Huntindog 05/27/16 04:28pm Travel Trailers
RE: How much grease in the Ez lube?

The first big problem here is that there are only two kinds of grease seals. Those that leak, and those that will leak. That's right. There has never been a grease seal made that won't fail at some point. The next problem here is that WHEN a grease seal in the easy lube system fails..... It is unseen. It is most always discovered after the damage is done. So for those of you that are giving good reports on using this system... I am happy for you now. But at some point your seals WILL fail too. It could be next week, next year or the year after. For all you know, they may have failed now.:EOkay, that's not the most ridiculous thing I've ever read, but it's pretty darned close.What part is ridiculous? The part about all seals failing at some point? Surely you don't believe that they will last forever. The part about the grease getting on the brakes when they fail? That is pretty much indisputable unless you have disk brakes.I've worked around machinery for 40 years that depended on grease and oil seals to keep lubricants where they belong. And as long as the seal isn't damaged, it actually will pretty much last forever. I've seen them last long enough for that rubber coated spring seal lip wear a groove in a 4 inch diameter steel shaft. How do you think they keep oil, under pressure I might add, in engines? They use oil seals and those seals last hundreds of thousands of miles. When was the last time you pulled the engine of your car apart to replace the seals? Or pulled the wheel bearings off your car for failed grease seals? Or pulled the differential for leaking oil seals? Grease seals and oil seals work the same way. So yeah, yours was a pretty ridiculous statement. Ummmm. Replacing a engine rear main seal is pretty common. I have done a few on my own autos.. Iv'e done a few axle pinion seals and axle shaft seals too. I've also seen quite a few wheel bearing seals that failed. But I have built quite a few motors, transfer cases, trannys and differentials.... So I DO know what I am talking about. But in most all of the cases I just listed, a failed seal is mostly an annoyance. The particular part just oozes or leaks fluid without causing any harm other than a spot on the driveway.... Not rear main with a stick shift though... That oil gets on the clutch. Our TT wheel bearing grease will end up on the brakes.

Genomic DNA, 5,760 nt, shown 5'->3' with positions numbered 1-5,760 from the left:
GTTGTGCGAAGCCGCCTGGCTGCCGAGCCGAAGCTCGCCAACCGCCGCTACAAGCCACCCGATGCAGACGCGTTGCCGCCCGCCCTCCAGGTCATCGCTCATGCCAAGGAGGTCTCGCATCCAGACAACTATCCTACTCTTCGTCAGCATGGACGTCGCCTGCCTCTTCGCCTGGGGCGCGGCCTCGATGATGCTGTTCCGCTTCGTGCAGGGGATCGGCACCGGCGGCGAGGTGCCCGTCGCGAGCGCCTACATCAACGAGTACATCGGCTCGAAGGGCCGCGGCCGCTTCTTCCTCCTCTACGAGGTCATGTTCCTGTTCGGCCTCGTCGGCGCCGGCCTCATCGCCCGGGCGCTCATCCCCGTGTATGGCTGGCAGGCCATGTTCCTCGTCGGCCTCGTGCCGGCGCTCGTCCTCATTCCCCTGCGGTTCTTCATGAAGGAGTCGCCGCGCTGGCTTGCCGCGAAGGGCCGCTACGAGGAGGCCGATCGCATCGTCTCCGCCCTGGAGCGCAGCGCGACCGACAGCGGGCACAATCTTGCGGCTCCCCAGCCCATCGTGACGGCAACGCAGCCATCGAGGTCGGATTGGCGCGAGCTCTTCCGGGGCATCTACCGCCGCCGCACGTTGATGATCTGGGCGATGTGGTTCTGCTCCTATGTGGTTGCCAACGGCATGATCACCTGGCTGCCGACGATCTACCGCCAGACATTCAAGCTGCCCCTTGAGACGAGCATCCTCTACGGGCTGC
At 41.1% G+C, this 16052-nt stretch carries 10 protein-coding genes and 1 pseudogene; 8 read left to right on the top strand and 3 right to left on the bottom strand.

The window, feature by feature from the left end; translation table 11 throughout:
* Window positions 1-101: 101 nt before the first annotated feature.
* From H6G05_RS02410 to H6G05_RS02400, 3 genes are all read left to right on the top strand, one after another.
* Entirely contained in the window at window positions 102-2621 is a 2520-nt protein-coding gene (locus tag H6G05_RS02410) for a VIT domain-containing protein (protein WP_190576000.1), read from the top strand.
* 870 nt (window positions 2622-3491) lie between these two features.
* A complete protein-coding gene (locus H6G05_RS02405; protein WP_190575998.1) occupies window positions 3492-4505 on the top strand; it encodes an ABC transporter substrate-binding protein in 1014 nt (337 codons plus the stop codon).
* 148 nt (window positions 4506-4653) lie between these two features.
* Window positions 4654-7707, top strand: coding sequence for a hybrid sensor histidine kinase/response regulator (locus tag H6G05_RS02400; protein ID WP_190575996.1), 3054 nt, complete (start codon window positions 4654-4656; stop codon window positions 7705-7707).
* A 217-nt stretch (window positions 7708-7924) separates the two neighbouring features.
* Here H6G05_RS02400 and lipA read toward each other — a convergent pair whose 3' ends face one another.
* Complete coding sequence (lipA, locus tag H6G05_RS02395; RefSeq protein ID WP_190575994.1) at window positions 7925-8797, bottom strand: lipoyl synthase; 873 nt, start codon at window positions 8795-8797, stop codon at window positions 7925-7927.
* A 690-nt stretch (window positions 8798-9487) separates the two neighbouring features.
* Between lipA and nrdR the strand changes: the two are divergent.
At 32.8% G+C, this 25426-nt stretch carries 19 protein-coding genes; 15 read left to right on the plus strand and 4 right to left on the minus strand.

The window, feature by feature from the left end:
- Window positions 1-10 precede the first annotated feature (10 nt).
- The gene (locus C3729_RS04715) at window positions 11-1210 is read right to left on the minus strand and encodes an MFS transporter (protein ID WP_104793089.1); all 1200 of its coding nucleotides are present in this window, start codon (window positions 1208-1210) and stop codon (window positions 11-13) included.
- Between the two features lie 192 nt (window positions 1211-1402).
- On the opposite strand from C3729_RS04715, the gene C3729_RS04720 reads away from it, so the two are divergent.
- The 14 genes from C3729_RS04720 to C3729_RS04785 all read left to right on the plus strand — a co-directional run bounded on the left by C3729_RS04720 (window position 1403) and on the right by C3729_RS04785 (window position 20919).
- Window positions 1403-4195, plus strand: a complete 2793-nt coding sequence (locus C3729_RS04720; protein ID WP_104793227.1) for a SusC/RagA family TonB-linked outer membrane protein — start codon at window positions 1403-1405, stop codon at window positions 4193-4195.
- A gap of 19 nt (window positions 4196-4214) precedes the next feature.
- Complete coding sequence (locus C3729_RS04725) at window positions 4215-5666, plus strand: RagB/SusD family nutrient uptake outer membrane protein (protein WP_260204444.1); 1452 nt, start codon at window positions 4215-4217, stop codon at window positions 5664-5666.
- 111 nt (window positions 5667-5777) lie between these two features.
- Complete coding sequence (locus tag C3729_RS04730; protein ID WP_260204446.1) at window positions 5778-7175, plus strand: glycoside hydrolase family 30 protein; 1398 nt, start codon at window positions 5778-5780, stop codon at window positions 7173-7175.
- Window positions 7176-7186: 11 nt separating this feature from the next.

Huntindog 05/27/16 01:50pm Tech Issues
RE: Lippert - You can do better than this.